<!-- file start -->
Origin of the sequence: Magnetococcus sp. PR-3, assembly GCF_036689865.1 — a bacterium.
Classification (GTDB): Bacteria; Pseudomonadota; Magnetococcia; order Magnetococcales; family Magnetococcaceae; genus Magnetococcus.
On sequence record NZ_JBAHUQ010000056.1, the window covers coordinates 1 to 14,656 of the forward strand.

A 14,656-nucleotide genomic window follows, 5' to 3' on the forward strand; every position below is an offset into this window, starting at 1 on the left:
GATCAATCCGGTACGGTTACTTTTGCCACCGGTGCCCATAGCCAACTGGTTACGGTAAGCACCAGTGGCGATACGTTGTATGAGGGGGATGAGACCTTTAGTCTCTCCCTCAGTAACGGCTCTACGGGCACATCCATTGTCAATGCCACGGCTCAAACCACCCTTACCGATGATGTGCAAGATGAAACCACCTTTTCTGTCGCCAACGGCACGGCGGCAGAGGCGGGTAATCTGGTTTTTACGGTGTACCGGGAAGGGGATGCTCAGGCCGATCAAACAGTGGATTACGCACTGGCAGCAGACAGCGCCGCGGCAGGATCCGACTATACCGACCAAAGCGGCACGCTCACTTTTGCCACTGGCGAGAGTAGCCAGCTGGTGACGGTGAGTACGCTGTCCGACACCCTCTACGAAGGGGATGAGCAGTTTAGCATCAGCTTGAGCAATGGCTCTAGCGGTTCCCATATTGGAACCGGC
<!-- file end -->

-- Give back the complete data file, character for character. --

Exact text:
Origin of the sequence: Magnetococcus sp. PR-3, assembly GCF_036689865.1 — a bacterium.
Classification (GTDB): Bacteria; Pseudomonadota; Magnetococcia; order Magnetococcales; family Magnetococcaceae; genus Magnetococcus.
On sequence record NZ_JBAHUQ010000056.1, the window covers coordinates 1 to 14,656 of the forward strand.

A 14,656-nucleotide genomic window follows, 5' to 3' on the forward strand; every position below is an offset into this window, starting at 1 on the left:
GATCAATCCGGTACGGTTACTTTTGCCACCGGTGCCCATAGCCAACTGGTTACGGTAAGCACCAGTGGCGATACGTTGTATGAGGGGGATGAGACCTTTAGTCTCTCCCTCAGTAACGGCTCTACGGGCACATCCATTGTCAATGCCACGGCTCAAACCACCCTTACCGATGATGTGCAAGATGAAACCACCTTTTCTGTCGCCAACGGCACGGCGGCAGAGGCGGGTAATCTGGTTTTTACGGTGTACCGGGAAGGGGATGCTCAGGCCGATCAAACAGTGGATTACGCACTGGCAGCAGACAGCGCCGCGGCAGGATCCGACTATACCGACCAAAGCGGCACGCTCACTTTTGCCACTGGCGAGAGTAGCCAGCTGGTGACGGTGAGTACGCTGTCCGACACCCTCTACGAAGGGGATGAGCAGTTTAGCATCAGCTTGAGCAATGGCTCTAGCGGTTCCCATATTGGAACCGGC